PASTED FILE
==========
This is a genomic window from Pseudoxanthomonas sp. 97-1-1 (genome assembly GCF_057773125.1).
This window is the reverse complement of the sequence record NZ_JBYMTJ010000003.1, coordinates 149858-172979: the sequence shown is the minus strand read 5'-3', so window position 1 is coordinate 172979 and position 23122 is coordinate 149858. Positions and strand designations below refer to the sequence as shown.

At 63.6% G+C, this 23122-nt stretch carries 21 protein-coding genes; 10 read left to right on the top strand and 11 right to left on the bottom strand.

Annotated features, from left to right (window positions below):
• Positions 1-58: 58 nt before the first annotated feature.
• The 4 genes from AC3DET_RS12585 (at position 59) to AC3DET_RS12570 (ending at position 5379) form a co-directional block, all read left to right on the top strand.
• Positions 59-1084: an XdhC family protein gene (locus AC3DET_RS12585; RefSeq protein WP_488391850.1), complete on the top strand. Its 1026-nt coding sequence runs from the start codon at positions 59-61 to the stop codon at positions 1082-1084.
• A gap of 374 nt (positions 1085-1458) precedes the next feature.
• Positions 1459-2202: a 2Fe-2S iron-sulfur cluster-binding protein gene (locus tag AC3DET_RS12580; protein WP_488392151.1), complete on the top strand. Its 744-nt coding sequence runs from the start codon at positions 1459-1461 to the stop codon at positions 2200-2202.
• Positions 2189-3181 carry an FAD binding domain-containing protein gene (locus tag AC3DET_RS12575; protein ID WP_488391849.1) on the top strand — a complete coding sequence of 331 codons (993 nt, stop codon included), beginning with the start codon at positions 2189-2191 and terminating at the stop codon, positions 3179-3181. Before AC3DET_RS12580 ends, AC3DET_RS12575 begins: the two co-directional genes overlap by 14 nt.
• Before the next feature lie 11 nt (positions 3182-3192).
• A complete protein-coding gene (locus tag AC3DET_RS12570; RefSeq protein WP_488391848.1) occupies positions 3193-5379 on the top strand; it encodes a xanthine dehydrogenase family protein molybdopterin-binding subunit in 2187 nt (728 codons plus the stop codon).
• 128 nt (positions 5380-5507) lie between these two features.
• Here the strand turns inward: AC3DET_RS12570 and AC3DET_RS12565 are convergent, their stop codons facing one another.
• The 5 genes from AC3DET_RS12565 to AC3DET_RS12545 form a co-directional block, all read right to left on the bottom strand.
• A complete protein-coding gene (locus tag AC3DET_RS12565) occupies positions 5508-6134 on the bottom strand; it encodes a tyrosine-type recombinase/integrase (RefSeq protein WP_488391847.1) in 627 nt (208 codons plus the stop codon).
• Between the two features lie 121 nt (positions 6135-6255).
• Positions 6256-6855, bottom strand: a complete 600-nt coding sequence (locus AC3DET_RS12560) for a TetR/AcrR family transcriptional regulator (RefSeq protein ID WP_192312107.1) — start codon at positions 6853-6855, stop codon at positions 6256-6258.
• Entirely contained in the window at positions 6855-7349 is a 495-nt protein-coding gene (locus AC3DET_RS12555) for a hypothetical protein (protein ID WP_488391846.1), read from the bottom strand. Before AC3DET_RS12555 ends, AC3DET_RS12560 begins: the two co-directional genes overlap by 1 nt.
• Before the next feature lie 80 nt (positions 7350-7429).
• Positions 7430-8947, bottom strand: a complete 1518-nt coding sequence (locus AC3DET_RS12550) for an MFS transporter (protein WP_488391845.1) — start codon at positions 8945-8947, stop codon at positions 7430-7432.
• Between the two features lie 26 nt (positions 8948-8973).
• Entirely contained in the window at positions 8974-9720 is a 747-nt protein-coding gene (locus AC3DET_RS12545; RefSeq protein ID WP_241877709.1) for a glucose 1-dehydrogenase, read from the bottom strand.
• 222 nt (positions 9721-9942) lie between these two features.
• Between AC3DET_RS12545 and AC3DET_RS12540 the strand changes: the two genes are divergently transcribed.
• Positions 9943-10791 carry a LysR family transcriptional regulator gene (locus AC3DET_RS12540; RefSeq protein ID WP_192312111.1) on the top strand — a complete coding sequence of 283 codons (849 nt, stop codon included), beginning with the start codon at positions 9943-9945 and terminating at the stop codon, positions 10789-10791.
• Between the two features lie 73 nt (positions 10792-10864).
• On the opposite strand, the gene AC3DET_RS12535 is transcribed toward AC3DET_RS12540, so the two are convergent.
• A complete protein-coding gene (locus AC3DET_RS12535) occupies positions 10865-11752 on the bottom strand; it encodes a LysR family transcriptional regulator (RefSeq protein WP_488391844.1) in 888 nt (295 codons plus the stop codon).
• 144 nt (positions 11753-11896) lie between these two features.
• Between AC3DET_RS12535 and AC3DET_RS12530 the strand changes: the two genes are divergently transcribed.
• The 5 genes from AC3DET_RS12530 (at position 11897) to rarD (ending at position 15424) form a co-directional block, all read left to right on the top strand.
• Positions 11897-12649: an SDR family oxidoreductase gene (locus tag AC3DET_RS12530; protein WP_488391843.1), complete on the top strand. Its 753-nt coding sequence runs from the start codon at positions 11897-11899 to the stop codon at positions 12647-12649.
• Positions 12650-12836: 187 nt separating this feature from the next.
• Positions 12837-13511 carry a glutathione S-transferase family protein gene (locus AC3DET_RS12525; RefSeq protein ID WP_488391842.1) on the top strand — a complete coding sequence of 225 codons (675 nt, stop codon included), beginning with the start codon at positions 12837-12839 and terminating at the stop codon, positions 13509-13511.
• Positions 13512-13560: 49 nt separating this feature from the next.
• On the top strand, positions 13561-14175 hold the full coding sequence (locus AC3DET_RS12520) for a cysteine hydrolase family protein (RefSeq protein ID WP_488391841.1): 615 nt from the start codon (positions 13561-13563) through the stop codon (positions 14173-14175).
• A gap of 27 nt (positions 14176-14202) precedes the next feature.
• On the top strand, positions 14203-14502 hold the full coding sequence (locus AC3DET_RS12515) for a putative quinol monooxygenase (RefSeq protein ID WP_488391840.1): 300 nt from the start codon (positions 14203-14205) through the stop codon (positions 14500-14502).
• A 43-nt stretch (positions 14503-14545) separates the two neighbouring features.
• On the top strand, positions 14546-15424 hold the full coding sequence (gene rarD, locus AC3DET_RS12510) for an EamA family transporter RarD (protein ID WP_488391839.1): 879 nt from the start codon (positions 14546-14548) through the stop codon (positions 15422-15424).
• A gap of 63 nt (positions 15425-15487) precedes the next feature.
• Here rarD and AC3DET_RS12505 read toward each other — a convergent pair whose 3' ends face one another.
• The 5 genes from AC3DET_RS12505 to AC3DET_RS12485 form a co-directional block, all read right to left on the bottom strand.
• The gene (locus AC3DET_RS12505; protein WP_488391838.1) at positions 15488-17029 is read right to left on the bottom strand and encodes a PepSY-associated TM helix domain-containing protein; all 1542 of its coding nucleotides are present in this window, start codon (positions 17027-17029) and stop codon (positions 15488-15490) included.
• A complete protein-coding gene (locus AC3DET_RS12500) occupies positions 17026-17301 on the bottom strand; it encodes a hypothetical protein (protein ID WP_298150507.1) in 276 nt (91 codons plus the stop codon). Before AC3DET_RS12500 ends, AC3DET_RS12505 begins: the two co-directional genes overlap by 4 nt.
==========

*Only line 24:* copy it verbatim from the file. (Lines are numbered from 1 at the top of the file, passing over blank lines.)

• 222 nt (positions 9721-9942) lie between these two features.